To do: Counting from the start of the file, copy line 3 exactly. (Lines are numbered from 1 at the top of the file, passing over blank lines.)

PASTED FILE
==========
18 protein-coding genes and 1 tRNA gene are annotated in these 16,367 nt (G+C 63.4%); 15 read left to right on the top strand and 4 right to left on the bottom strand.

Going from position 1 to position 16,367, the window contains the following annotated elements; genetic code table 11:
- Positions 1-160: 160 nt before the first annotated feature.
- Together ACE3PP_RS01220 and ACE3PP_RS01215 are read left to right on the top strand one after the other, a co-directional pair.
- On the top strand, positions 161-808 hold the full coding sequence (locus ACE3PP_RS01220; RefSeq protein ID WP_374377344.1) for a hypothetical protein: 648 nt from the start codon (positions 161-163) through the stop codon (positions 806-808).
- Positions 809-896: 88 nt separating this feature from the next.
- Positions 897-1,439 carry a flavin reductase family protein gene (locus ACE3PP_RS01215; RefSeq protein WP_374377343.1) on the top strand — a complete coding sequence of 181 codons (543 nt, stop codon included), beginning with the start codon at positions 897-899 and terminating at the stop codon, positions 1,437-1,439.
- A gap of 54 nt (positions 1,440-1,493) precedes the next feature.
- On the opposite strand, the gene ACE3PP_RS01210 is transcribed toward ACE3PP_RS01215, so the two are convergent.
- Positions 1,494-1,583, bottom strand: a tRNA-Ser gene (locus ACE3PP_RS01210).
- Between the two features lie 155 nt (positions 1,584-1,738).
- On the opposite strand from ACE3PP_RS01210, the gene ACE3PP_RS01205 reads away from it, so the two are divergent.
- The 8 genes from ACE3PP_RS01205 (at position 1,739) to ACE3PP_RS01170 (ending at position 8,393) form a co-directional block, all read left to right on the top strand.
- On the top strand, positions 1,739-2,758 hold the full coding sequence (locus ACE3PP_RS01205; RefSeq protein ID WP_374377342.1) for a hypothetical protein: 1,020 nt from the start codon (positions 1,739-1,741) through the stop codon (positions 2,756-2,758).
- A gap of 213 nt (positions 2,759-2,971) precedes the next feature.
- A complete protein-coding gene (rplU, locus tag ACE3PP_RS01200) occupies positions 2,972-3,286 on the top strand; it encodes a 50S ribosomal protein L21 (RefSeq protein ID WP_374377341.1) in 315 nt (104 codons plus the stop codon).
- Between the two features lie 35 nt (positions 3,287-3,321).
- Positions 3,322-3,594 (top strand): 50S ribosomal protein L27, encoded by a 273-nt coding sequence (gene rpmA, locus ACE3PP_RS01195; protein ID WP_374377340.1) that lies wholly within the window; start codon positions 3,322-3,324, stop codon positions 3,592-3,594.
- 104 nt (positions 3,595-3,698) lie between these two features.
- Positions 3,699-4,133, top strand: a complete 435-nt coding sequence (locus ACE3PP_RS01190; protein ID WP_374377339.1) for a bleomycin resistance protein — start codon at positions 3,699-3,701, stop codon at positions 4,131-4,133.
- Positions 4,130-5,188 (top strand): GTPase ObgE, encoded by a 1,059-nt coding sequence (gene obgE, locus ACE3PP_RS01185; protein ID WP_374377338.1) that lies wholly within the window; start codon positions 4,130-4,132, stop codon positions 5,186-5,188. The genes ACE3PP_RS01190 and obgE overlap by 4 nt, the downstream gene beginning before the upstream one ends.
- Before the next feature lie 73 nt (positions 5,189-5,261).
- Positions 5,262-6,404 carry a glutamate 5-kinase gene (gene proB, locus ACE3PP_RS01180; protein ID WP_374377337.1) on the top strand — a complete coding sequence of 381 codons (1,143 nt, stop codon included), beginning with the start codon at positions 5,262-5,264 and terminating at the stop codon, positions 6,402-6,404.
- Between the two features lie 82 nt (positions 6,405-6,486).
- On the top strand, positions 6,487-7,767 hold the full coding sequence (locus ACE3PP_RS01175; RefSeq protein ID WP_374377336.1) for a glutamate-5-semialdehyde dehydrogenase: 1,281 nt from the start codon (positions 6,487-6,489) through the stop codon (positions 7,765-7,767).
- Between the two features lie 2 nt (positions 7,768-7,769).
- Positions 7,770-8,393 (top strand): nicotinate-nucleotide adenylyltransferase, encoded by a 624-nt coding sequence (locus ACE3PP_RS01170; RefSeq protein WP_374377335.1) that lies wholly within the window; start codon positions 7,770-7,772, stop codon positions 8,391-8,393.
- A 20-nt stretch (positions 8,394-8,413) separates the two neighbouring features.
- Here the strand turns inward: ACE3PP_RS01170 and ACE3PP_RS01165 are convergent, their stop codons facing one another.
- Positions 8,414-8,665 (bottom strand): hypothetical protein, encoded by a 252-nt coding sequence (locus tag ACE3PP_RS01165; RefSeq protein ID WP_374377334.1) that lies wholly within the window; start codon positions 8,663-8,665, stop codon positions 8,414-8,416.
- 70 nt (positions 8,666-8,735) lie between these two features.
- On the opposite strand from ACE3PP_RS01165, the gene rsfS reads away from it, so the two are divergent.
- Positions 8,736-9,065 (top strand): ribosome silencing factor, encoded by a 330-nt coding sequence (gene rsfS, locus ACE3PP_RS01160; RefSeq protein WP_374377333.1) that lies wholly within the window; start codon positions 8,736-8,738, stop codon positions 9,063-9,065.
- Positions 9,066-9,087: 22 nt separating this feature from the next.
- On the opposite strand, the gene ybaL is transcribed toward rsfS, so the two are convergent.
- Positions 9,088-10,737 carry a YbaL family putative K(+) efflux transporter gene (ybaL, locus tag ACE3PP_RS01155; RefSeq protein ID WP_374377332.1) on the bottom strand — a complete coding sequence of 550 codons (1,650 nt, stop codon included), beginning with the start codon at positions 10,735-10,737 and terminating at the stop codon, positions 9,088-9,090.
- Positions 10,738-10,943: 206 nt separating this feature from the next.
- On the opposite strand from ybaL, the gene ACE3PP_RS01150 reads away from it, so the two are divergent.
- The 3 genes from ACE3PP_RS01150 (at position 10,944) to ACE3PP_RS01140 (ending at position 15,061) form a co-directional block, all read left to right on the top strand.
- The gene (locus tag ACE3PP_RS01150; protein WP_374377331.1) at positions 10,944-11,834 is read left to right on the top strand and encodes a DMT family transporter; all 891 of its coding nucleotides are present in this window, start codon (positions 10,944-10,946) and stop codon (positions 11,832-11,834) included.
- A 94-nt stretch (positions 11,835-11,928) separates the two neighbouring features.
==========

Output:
- Positions 1-160: 160 nt before the first annotated feature.